How can air pollution hurt my health

These effects can result in increased medication use

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Unformatted text preview: onditions. These effects can result in increased medication use, increased doctor or emergency room visits, more hospital admissions and even premature death. Human Respiratory System Human Cardiovascular System Heart and Lung Diseases Pyramid of Health Effects Populations at Risk Leading Causes of Hospitalization Leading Causes of Death Estimating Health Benefits Human Respiratory System The health of our lungs and entire respiratory system is affected by the quality of the air we breathe. In addition to oxygen, this air contains other substances such as pollutants, which can be harmful. Exposure to chemicals by inhalation can negatively affect our lungs and other organs in the body. The respiratory system is particularly sensitive to air pollutants because much of it is made up of exposed membrane. Lungs are anatomically structured to bring large quantities of air (on average, 400 million litres in a lifetime) into intimate contact with the blood system, to facilitate the delivery of oxygen. Lung tissue cells can be injured directly by air pollutants such as ozone, metals and free radicals. Ozone can damage the alveoli -- the individual air sacs in the lung where oxygen and carbon dioxide are exchanged. More specifically, airway tissues which are rich in bioactivation enzymes can transform organic pollutants into reactive metabolites and cause secondary lung injury. Lung tissue has an abundant blood supply that can carry toxic substances and their metabolites to distant organs. In response to toxic insult, lung cells also release a variety of potent chemical mediators that may critically affect the function of other organs such as those of the cardiovascular system. This response may also cause lung inflammation and impair lung function. Structure and Function The human respiratory system is dominated by our lungs, which bring fresh oxygen (O2) into our bodies while expelling carbon dioxide (CO2). The oxygen travels from the lungs through the bloodstream to the cells in all parts of the body. The cells use the oxygen as fuel and give off carbon dioxide as a waste gas. The waste gas is carried by the bloodstream back to the lungs to be exhaled. The lungs accomplish this vital process - called gas exchange - using an automatic and quickly adjusting control system. This gas exchange process occurs in conjunction with the central nervous system (CNS), the circulatory system, and the musculature of the diaphragm and th...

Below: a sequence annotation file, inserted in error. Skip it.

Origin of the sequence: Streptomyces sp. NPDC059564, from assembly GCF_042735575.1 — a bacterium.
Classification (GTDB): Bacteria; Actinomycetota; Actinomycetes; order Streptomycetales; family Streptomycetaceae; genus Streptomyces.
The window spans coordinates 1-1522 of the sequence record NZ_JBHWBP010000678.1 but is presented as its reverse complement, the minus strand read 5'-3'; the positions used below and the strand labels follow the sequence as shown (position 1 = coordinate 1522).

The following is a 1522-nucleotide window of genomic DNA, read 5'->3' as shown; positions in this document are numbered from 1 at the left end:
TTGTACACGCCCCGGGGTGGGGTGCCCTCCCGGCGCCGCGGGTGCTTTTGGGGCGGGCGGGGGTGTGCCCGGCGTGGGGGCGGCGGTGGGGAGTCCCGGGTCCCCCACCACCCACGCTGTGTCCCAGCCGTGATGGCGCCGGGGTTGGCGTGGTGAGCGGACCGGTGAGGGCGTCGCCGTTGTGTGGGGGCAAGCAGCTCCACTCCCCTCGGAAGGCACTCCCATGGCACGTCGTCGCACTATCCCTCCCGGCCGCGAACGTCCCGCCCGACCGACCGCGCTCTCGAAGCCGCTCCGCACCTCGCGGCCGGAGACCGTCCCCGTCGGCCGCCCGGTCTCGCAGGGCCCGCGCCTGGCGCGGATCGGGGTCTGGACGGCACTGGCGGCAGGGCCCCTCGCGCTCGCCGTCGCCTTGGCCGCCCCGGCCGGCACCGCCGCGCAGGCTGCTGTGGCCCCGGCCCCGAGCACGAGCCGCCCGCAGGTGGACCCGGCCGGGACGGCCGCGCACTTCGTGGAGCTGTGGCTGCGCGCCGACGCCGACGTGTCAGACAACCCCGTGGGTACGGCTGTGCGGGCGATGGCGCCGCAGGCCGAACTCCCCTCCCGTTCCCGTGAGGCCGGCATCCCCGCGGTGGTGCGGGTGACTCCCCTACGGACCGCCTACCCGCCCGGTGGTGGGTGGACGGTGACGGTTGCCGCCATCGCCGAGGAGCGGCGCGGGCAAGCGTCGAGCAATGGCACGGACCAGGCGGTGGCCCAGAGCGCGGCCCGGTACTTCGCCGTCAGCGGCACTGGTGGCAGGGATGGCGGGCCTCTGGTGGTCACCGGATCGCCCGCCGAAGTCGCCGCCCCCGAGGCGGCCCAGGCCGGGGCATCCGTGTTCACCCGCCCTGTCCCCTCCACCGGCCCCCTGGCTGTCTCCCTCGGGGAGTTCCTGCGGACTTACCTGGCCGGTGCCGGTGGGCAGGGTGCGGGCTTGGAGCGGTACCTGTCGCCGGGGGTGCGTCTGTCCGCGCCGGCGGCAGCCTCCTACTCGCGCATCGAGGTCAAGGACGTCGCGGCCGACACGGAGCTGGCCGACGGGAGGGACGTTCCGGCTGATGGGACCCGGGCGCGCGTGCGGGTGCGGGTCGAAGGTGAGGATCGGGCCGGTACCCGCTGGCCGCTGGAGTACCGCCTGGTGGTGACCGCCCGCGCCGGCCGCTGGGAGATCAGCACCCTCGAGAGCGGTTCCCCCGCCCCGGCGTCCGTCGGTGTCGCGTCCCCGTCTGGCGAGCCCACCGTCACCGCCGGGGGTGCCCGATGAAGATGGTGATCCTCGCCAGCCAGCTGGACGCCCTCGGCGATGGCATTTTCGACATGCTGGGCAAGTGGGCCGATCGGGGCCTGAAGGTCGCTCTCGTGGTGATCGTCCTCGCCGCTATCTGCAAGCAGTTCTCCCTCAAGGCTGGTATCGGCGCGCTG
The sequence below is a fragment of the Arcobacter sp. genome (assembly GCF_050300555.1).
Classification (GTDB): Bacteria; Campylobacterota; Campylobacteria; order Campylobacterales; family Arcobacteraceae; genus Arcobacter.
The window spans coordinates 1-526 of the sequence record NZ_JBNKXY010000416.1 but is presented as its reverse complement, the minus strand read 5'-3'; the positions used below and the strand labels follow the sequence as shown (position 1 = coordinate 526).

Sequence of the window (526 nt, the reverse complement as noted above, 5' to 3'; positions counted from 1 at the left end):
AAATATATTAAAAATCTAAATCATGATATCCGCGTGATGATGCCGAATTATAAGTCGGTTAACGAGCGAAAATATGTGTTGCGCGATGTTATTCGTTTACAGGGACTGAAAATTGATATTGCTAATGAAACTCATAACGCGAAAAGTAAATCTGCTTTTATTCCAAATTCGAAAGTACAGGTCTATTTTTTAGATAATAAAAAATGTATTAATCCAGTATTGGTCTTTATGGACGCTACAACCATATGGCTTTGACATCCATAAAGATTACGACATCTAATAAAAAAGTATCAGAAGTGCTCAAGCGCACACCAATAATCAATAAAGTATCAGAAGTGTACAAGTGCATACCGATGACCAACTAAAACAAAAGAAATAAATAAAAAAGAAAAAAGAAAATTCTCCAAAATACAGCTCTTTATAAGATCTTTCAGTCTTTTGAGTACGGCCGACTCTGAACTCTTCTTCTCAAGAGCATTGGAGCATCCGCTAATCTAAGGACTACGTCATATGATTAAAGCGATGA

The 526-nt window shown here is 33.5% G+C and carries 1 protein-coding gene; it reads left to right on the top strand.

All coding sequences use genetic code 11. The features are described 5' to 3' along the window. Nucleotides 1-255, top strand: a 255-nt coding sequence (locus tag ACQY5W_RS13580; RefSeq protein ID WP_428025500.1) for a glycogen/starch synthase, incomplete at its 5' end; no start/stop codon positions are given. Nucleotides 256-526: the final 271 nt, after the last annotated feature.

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This note was uploaded on 05/06/2008 for the course HIST 101 taught by Professor Joe during the Spring '08 term at Waubonsee.

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